UNITED STATES DISTRICT COURT SOUTHERN DISTRICT OF CALIFORNIA
August 2, 2010
CHRISTOPHER CARREA, JR., PETITIONER, V.
MATTHEW CATE, SECRETARY, CALIFORNIA DEPARTMENT OF CORRECTIONS AND REHABILITATION, RESPONDENT.
The opinion of the court was delivered by: Ruben B. Brooks United States Magistrate Judge
ORDER ENLARGING TIME
On May 10, 2010, this Court filed a Notice Regarding Possible Dismissal of Petition for Failure to Exhaust State Court Remedies [doc. no. 4]. Petitioner was permitted to file any opposition by June 14, 2010. To date, nothing has been filed. This Court will grant Carrea an extension.
To avoid the Court dismissing the Petition on its own accord, Carrea may choose one of the following options:
1. First Option: Demonstrate Exhaustion
Petitioner may file further papers with this Court to demonstrate that he has in fact exhausted the claim the Court has determined is likely unexhausted. If Petitioner chooses this option, his papers are due no later than September 2, 2010. Respondent may file a reply by September 16, 2010.
2. Second Option: Voluntarily Dismiss the Petition
Petitioner may move to voluntarily dismiss his entire federal petition and return to state court to exhaust his unexhausted claim. Petitioner may then file a new federal petition containing only exhausted claims. See Rose v. Lundy, 455 U.S. 509, 510, 520-21 (stating that a petitioner who files a mixed petition may dismiss his petition to "return to state court to exhaust his claims"). If Petitioner chooses this second option, he must file a pleading with this Court no later than September 2, 2010. Respondent may file a reply by September 16, 2010.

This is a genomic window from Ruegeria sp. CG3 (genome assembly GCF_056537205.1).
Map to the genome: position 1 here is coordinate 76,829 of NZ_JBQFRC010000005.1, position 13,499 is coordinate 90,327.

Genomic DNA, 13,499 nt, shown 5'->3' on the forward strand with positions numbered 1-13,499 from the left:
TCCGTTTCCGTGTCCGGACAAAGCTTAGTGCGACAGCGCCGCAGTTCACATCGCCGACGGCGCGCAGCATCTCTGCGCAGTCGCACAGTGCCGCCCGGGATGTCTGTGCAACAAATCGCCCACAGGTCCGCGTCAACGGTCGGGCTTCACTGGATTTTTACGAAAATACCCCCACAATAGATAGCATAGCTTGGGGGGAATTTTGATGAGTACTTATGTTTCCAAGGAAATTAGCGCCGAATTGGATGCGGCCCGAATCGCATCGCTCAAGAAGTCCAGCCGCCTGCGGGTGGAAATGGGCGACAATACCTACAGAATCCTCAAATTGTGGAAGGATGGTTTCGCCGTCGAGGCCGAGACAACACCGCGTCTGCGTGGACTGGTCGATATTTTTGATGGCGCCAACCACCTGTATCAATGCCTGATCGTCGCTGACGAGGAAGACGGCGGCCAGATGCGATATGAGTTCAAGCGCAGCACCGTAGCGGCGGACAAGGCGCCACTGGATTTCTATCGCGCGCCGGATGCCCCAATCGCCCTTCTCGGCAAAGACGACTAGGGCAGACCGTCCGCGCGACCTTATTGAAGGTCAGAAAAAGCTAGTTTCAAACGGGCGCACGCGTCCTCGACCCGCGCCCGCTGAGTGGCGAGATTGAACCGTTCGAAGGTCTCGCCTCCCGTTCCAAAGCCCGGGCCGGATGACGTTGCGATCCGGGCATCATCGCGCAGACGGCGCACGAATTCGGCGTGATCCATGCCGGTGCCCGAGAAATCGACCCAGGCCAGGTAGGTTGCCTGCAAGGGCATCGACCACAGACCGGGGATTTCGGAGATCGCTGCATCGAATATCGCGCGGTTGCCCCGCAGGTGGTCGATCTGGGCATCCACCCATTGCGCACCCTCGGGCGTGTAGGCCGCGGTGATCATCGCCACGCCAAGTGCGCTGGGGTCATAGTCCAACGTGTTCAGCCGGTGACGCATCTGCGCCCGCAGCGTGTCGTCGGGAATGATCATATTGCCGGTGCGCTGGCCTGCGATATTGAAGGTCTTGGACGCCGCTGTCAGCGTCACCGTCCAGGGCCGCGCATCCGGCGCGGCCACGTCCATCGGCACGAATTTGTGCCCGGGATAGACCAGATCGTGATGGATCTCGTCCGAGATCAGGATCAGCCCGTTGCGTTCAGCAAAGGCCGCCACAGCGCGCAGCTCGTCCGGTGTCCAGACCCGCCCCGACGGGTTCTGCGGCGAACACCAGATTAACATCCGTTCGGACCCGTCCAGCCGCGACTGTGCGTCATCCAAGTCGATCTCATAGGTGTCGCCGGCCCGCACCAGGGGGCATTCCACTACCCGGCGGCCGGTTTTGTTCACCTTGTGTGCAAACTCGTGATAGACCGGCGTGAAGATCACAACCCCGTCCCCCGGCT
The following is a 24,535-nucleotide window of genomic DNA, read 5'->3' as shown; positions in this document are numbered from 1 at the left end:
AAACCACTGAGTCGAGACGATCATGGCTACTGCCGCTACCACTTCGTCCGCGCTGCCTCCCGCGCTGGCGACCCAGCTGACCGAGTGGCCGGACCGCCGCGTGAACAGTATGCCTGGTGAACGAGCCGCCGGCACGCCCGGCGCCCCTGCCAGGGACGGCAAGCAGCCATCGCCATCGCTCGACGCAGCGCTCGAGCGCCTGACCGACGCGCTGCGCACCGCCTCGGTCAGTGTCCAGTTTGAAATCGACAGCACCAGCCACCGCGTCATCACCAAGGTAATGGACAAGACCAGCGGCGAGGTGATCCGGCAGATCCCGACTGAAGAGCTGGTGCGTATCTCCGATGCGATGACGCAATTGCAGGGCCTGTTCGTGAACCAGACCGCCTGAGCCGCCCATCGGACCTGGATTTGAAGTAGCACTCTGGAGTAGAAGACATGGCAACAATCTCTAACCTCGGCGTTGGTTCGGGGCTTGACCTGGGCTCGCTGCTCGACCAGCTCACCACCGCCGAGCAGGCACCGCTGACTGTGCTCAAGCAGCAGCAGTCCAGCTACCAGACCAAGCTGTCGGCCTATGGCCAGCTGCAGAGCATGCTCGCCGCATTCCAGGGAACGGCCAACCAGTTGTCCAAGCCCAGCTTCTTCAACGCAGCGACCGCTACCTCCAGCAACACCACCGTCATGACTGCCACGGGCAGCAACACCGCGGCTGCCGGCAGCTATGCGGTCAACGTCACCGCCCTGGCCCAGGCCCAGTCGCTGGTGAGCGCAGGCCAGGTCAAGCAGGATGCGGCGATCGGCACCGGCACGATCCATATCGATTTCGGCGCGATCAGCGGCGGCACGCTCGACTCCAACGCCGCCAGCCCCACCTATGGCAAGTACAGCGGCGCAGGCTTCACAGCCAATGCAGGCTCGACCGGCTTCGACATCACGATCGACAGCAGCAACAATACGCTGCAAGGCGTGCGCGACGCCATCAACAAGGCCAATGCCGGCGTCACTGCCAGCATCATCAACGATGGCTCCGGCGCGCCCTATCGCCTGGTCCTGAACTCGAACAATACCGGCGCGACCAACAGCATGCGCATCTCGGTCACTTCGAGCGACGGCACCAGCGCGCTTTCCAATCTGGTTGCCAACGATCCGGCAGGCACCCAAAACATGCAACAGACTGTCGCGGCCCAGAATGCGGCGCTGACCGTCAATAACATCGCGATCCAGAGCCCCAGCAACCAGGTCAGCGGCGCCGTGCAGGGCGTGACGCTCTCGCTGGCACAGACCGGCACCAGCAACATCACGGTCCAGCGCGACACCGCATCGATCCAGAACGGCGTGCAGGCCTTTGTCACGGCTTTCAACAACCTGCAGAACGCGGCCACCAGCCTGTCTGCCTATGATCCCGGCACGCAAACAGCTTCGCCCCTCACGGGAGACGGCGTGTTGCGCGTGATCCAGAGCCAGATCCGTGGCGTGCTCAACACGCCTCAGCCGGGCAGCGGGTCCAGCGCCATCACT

Petitioner is cautioned that any new federal petition must be filed before expiration of the one-year statute of limitations. Ordinarily, a petitioner has one year from when his conviction became final to file his federal petition, unless he can show that statutory or equitable "tolling" applies. Duncan v. Walker, 533 U.S. 167, 176 (2001); 28 U.S.C. § 2244(d).*fn1 The statute of limitations does not run while a properly filed state habeas corpus petition is pending. 28 U.S.C. § 2244(d)(2); see Nino v. Galaza, 183 F.3d 1003, 1006 (9th Cir. 1999). But see Artuz v. Bennett, 531 U.S. 4, 8 (2000) (holding that "an application is 'properly filed' when its delivery and acceptance [by the appropriate court officer for placement into the record] are in compliance with the applicable laws and rules governing filings."); Bonner v. Carey, 425 F.3d 1145, 1149 (9th Cir. 2005) (holding that a state application for post-conviction relief which is ultimately dismissed as untimely was neither "properly filed" nor "pending" while it was under consideration by the state court and, therefore, does not toll the statute of limitations), as amended 439 F.3d 993. However, absent some other basis for tolling, the statute of limitations continues to run while a federal habeas petition is pending. Duncan, 533 U.S. at 181-82.
3. Third Option: Formally Abandon Unexhausted Claim